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Bridgit CEO sees management planning as next digital frontier

Warren Frey
Bridgit CEO sees management planning as next digital frontier
BRIDGIT — Bridgit co-founder and CEO Mallorie Brodie says fixing workforce management was the impetus for the company’s second product Bridgit Bench.

As the construction industry digitizes, the tools have moved from the desktop to the field and are now forecasting the future.

Bridgit co-founder and CEO Mallorie Brodie said when the company put out Bridgit Field as its first product there was already a move towards digitization but it focused on the office rather than the worksite.

“What we were seeing was there was software in the industry but a lot of it wasn’t mobile-first. The team on the jobsite might be given software to use but they had to be sitting down at the trailer to enter information. It wasn’t the full value they could be getting from software if it was a mobile app,” she said.

Other construction platforms have since emerged along with mobile offerings, she added, so Bridgit went to its customers to ask what other challenges should be addressed.

“Through those customers we learned that resource and workforce planning was something that was a very manual process. For the team in the office to have to figure out what’s the utilization rate of the workforce, which project manager or site super are going to which project at what time, so they have the best skill set for the job, what’s their experience level…that was all being tracked in Excel,” Brodie said.

Fixing workforce management was the impetus for Bridgit Bench. The company’s second product launched last year and “we’re the very first to take on workforce management in the construction industry,” she added.

While other offerings from established companies have emerged to compete with Bridgit’s products, Brodie said the industry has evolved to work in a more integrated fashion.

“Technology moves so quickly and construction tech is a really interesting place to be in, because I think it’s really evolved in terms of the way partnerships work in the industry. Initially everyone was working in silos at different companies. We’ve all realized that we can bring the industry along so much faster if we’re forming partnerships,” she said.

“Ultimately, it’s better if we can all focus on certain areas and be the absolute best and really deliver on a great customer experience for the products we offer. It’s OK for other companies to do some things that you don’t do and try to eliminate the overlap.”

Bridgit Bench is adaptable to both smaller and larger companies and the biggest difference is the “pain point” a specific company is trying to solve, Brodie said.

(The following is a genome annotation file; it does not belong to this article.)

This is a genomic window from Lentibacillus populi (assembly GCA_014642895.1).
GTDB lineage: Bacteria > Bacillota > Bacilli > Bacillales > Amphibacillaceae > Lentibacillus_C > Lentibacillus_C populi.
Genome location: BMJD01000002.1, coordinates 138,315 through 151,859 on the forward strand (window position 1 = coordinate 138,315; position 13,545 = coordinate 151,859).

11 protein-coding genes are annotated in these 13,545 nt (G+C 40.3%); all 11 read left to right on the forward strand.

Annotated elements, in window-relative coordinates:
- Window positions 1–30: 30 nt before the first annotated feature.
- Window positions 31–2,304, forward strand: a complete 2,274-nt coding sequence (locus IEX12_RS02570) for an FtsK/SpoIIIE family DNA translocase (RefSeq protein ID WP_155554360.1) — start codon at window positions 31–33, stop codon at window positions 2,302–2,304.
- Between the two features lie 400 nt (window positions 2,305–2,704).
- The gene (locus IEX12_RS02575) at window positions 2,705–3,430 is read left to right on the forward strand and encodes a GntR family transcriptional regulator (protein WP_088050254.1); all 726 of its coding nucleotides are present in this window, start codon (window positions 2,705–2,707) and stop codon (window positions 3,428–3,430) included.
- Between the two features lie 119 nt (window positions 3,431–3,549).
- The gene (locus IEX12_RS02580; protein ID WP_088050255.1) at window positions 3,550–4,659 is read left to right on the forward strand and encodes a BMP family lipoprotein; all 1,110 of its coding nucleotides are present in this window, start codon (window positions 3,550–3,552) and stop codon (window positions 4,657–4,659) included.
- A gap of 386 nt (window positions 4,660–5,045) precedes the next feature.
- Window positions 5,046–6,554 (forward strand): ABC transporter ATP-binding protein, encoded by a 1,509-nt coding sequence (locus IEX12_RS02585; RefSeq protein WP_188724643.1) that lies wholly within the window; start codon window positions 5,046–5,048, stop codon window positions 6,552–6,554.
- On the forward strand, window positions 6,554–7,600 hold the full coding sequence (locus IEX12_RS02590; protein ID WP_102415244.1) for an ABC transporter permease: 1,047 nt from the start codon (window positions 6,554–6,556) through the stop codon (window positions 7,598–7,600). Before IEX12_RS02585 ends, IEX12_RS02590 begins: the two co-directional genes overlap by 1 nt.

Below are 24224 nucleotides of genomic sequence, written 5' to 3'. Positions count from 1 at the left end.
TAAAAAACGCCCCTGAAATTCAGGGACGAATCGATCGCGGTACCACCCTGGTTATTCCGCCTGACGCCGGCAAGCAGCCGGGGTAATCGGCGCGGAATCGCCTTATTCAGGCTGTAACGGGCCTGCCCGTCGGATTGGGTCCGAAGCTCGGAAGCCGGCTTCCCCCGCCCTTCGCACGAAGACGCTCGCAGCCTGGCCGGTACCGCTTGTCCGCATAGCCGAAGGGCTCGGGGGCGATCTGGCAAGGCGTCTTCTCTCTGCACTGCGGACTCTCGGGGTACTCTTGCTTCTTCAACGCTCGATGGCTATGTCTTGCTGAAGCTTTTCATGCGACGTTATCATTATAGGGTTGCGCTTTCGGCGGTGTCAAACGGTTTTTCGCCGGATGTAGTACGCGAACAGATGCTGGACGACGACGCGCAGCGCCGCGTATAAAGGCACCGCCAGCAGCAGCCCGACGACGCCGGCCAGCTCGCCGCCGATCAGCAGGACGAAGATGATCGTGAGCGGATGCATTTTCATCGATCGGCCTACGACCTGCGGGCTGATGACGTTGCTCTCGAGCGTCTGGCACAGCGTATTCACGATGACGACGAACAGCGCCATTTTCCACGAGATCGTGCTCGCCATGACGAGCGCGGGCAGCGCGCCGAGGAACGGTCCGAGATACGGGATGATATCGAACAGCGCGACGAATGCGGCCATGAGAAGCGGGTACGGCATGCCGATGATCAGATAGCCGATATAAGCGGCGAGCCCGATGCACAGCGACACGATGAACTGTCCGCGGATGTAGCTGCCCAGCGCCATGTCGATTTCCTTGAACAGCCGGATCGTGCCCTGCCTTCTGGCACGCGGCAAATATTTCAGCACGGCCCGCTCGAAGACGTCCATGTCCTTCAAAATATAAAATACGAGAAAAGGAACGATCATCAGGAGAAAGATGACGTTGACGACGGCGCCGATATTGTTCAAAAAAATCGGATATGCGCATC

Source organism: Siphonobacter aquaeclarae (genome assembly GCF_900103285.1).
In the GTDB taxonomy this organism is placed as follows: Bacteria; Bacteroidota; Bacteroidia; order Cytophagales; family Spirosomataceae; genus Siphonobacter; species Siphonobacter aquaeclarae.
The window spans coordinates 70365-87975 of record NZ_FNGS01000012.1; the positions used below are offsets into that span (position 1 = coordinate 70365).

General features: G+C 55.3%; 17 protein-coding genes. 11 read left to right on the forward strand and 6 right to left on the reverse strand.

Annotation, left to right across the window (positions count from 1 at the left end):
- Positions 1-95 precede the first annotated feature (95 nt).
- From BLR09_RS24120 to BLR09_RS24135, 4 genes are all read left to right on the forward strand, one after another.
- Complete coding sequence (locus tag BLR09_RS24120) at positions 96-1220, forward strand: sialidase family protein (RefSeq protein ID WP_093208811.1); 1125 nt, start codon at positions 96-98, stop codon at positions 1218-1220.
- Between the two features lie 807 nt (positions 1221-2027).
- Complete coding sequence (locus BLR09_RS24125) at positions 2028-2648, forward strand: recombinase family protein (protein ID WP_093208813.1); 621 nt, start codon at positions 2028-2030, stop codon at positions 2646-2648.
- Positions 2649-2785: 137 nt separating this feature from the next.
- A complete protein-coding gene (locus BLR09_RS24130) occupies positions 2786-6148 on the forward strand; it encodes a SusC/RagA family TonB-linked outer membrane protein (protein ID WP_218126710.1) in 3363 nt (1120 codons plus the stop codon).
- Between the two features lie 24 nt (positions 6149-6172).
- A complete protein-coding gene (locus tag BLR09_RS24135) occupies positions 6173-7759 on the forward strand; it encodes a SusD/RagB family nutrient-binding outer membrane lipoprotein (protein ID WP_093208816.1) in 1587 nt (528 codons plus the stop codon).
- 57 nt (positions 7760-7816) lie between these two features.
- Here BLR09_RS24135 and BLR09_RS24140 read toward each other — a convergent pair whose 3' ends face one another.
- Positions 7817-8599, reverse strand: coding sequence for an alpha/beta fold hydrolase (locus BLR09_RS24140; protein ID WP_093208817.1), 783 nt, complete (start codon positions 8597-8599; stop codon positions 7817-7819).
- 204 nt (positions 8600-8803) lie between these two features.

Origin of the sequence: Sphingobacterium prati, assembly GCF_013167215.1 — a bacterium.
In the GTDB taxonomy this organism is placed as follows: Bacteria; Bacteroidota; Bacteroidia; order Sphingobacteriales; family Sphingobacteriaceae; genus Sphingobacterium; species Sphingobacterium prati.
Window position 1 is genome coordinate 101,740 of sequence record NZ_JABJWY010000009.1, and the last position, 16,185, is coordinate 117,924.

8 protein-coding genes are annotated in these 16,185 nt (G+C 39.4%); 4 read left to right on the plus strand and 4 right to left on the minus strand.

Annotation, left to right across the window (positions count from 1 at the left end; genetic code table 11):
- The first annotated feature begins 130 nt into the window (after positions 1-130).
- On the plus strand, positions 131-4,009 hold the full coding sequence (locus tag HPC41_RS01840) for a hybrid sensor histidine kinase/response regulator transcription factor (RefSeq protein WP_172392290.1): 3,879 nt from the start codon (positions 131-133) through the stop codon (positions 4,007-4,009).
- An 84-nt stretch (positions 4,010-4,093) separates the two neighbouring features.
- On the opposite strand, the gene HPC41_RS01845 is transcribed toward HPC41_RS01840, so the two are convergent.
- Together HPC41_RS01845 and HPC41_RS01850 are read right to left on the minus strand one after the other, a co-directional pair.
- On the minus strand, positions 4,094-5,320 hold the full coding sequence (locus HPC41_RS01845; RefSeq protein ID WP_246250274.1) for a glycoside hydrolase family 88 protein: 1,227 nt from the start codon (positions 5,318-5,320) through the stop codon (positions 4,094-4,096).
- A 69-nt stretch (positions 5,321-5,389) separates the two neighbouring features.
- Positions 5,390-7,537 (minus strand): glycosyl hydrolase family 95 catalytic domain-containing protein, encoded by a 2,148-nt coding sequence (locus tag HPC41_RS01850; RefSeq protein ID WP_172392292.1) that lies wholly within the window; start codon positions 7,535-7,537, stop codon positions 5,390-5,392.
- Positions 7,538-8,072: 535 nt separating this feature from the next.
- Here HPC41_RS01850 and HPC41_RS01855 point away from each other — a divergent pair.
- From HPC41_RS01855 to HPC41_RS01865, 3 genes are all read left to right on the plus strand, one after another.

“Often 30-person companies are owner operated. It’s a business owner wearing five different hats and they have to be jumping around to different meetings and priorities. They have to make themselves as efficient as possible and if we can make their workforce more efficient that buys them back hours in a day,” she said.

Larger companies are more interested in gathering key performance indicators across their workforce since there are so many employees to track.

“So they’re more interested in the reporting functionality and the analytics within our product as opposed to just time savings,” she added.

A new forecasting module will also allow firms to use resource management to better predict if it makes sense for them to take on more projects or to decide if more hires are needed.

“Rather than spending hours in their spreadsheets or putting together visualizations that are easy for their team to understand, we do that all for them at once which allows them to plan six, 12 and 18 months into the future,” Brodie said.

One of the keys to running a startup is addressing possible downturns in the economy, and while no-one could predict the COVID-19 pandemic, Brodie said what they predicted in terms of how companies would use their product during leaner times has essentially come true.

“People are the most expensive thing for a construction company. You want to make sure you’re being as efficient as possible when planning your resources, when there’s maybe not as many projects and you need to operate in a very lean way as a business,” she said.

“We feel like our product provides those metrics and forecasting ability, so our customers feel confident in understanding what their workforce needs to be to get through the very dynamic planning process that they’re all in right now. They’re needing to be agile. Having the metrics to support that is incredibly valuable for them whether the industry is booming or they have to downsize their teams.”


To listen to Digital Media Editor Warren Frey’s interview with Bridgit CEO Mallorie Brodie check out the Friday, July 10 episode of The Construction Record podcast.

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